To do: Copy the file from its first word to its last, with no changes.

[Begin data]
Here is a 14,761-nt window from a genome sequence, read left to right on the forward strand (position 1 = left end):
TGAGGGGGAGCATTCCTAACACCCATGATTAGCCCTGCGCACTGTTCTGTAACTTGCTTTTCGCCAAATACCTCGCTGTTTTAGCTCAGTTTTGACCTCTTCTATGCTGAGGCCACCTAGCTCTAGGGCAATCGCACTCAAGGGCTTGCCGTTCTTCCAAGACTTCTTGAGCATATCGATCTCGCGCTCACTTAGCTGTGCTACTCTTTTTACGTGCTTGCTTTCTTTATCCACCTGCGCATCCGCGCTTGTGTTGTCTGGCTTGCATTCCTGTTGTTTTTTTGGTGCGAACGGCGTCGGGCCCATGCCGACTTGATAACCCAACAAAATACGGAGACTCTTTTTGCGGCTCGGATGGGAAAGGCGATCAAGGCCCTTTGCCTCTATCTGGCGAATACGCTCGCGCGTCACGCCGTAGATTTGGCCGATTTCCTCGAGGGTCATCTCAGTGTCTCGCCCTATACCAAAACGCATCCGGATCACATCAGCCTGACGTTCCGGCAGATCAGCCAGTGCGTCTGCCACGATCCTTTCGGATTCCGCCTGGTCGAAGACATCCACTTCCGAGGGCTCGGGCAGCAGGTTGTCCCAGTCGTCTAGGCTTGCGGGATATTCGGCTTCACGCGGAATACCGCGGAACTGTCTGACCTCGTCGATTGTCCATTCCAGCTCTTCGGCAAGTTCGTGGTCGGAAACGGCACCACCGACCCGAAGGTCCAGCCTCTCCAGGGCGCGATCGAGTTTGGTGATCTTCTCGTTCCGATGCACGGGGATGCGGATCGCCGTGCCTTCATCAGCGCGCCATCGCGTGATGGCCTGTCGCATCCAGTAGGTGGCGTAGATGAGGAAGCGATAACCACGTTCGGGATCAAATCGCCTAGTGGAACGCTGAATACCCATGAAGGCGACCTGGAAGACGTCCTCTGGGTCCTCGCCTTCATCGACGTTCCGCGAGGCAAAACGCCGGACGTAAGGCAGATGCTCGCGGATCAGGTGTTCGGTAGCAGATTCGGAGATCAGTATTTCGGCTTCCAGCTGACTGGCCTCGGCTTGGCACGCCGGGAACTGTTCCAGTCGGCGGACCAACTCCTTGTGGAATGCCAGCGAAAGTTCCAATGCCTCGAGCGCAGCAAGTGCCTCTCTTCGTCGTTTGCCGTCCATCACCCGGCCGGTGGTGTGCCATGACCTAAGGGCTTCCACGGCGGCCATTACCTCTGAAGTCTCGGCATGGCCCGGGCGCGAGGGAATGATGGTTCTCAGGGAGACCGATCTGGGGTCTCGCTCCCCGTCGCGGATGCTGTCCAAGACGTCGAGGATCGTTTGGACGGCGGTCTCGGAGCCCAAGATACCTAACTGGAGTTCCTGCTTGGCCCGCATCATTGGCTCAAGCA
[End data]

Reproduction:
Here is a 14,761-nt window from a genome sequence, read left to right on the forward strand (position 1 = left end):
TGAGGGGGAGCATTCCTAACACCCATGATTAGCCCTGCGCACTGTTCTGTAACTTGCTTTTCGCCAAATACCTCGCTGTTTTAGCTCAGTTTTGACCTCTTCTATGCTGAGGCCACCTAGCTCTAGGGCAATCGCACTCAAGGGCTTGCCGTTCTTCCAAGACTTCTTGAGCATATCGATCTCGCGCTCACTTAGCTGTGCTACTCTTTTTACGTGCTTGCTTTCTTTATCCACCTGCGCATCCGCGCTTGTGTTGTCTGGCTTGCATTCCTGTTGTTTTTTTGGTGCGAACGGCGTCGGGCCCATGCCGACTTGATAACCCAACAAAATACGGAGACTCTTTTTGCGGCTCGGATGGGAAAGGCGATCAAGGCCCTTTGCCTCTATCTGGCGAATACGCTCGCGCGTCACGCCGTAGATTTGGCCGATTTCCTCGAGGGTCATCTCAGTGTCTCGCCCTATACCAAAACGCATCCGGATCACATCAGCCTGACGTTCCGGCAGATCAGCCAGTGCGTCTGCCACGATCCTTTCGGATTCCGCCTGGTCGAAGACATCCACTTCCGAGGGCTCGGGCAGCAGGTTGTCCCAGTCGTCTAGGCTTGCGGGATATTCGGCTTCACGCGGAATACCGCGGAACTGTCTGACCTCGTCGATTGTCCATTCCAGCTCTTCGGCAAGTTCGTGGTCGGAAACGGCACCACCGACCCGAAGGTCCAGCCTCTCCAGGGCGCGATCGAGTTTGGTGATCTTCTCGTTCCGATGCACGGGGATGCGGATCGCCGTGCCTTCATCAGCGCGCCATCGCGTGATGGCCTGTCGCATCCAGTAGGTGGCGTAGATGAGGAAGCGATAACCACGTTCGGGATCAAATCGCCTAGTGGAACGCTGAATACCCATGAAGGCGACCTGGAAGACGTCCTCTGGGTCCTCGCCTTCATCGACGTTCCGCGAGGCAAAACGCCGGACGTAAGGCAGATGCTCGCGGATCAGGTGTTCGGTAGCAGATTCGGAGATCAGTATTTCGGCTTCCAGCTGACTGGCCTCGGCTTGGCACGCCGGGAACTGTTCCAGTCGGCGGACCAACTCCTTGTGGAATGCCAGCGAAAGTTCCAATGCCTCGAGCGCAGCAAGTGCCTCTCTTCGTCGTTTGCCGTCCATCACCCGGCCGGTGGTGTGCCATGACCTAAGGGCTTCCACGGCGGCCATTACCTCTGAAGTCTCGGCATGGCCCGGGCGCGAGGGAATGATGGTTCTCAGGGAGACCGATCTGGGGTCTCGCTCCCCGTCGCGGATGCTGTCCAAGACGTCGAGGATCGTTTGGACGGCGGTCTCGGAGCCCAAGATACCTAACTGGAGTTCCTGCTTGGCCCGCATCATTGGCTCAAGCA